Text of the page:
Globe iconLogin iconRecap iconSearch iconTickets icon
news

Phillies News arrow-downArrow Down icon Arrow Up icon

At least 38 Philly natives played for Phillies

@ToddZolecki
November 23, 2020

We get tons of questions at MLB.com. Naturally, most of them focus on the players, managers, coaches and front office. But sometimes we get a question that has us asking ourselves, “I don’t know, but I want to find out.” We will be answering some of those questions this offseason.

We get tons of questions at MLB.com. Naturally, most of them focus on the players, managers, coaches and front office. But sometimes we get a question that has us asking ourselves, “I don’t know, but I want to find out.” We will be answering some of those questions this offseason.

Here is the first: How many players born in Philadelphia played for the Phillies?

According to Baseball Reference, at least 38 people born inside Philadelphia’s city limits played for the Phillies (this does not include players born in the Philly suburbs): Dick Koecher (1946-48), Bucky Walters (1934-38), Del Ennis (1946-56), Jack Meyer (1955-61), Andy Carter (1994-95), Rick Schu (1984-87, '91), Ruben Amaro Jr (1992-93, '96-98), Ramon Martinez (2005), Monte Cross (1898-1901), Jimmie Wilson (1923-28, '34-38), Jack Clements (1884-97), Ty Pickup (1918), Eddie Feinburg (1938-39), Benny Culp (1942-44), Lefty Hoerst (1940-42, '46-47), Hal Kelleher (1935-38), Buster Hoover (1884), Al Maul (1887, 1900), Charlie Bastian (1885-88, '91), Cy Malis (1934), Elmer Burkart (1936-39), Bill Hoffman (1939), Hardie Henderson (1883), Jim Tyng (1888), John Coleman (1883-84), Bert Conn (1898, 1900), Lefty Weinert (1919-24), Mike Kilroy (1891), Phenomenal Smith (1890-91), Charlie Jordan (1896), Jack McFetridge (1890, 1903), Harry Shuman (1944), Sparrow Morton (1884), Ed Lennon (1928), Charlie Hilsey (1883), John Strike (1886), John Jackson (1933) and Ralph Caldwell (1904-05) are those known, according to the website.

Some tidbits about a few of these players:

Koecher, who died in February in Naples, Fla., at age 93, went 0-4 with a 4.91 ERA in seven appearances (three starts) in his big league career, which he spent entirely with the Phillies. The Temple University grad had the nickname "Highpockets."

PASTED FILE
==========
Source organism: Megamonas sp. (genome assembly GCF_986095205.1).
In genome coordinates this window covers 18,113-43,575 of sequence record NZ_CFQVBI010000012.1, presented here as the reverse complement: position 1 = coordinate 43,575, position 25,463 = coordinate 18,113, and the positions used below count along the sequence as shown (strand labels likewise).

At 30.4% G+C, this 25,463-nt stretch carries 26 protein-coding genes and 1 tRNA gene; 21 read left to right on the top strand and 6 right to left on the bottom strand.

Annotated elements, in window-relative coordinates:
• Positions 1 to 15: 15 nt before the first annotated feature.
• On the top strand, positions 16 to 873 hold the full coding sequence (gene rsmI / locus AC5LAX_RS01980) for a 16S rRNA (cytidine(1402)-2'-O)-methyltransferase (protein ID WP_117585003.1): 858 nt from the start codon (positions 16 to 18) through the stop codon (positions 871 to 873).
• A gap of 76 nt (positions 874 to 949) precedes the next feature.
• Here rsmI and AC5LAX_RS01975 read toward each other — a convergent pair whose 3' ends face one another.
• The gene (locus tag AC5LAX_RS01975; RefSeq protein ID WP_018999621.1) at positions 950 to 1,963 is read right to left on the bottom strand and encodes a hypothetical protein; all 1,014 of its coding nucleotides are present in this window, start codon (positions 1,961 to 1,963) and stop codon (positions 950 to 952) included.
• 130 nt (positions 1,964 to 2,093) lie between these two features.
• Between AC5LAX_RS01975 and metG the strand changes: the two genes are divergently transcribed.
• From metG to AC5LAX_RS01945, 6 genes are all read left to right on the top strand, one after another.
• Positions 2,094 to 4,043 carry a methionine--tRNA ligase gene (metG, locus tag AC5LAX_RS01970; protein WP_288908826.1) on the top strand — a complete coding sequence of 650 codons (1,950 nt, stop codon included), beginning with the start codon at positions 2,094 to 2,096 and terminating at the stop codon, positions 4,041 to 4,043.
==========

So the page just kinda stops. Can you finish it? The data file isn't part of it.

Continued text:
Walters attended Germantown Academy. He lost a MLB-leading 21 games in 1936, but he made the '37 National League All-Star team. He joined the Reds in '38 and won the NL Most Valuable Player Award a year later, when he led the league in wins, strikeouts and ERA. (That’s the Triple Crown of pitching, folks.) He also made five NL All-Star teams with the Reds and helped them win the 1940 World Series.

Ennis, who attended Olney High School, is one of the best players in Phillies history, helping the "Whiz Kids" win the 1950 NL pennant. He made three All-Star teams and earned MVP Award votes in eight seasons.

Meyer, who attended Penn Charter, spent his entire career with the Phillies. He finished second for the NL Rookie of the Year Award in 1955, losing to the Cardinals' Bill Virdon.

Carter was born in Philadelphia, but he attended Springfield High School in Delaware County. He made 24 appearances for the Phillies in his only two seasons in the big leagues. Schu was born in Philly, but he grew up in California.

Amaro, of course, followed his father’s footsteps and played for the Phillies. He later became assistant general manager and general manager, helping Ed Wade and Pat Gillick build and supplement a talented core that won the 2008 World Series. Amaro later made trades to acquire Roy Halladay, Cliff Lee, Hunter Pence and Roy Oswalt. Amaro’s team won a franchise-record 102 games in '11.

Martinez was born in Philadelphia, but he went to high school in Puerto Rico and college in Texas. He joined the Phillies from Detroit in June 2005, when the Phillies traded Placido Polanco to the Tigers for Ugueth Urbina.

Wilson later managed the Phillies from 1934-38.

Todd Zolecki has covered the Phillies since 2003, and for MLB.com since 2009. Follow him on Twitter and Facebook .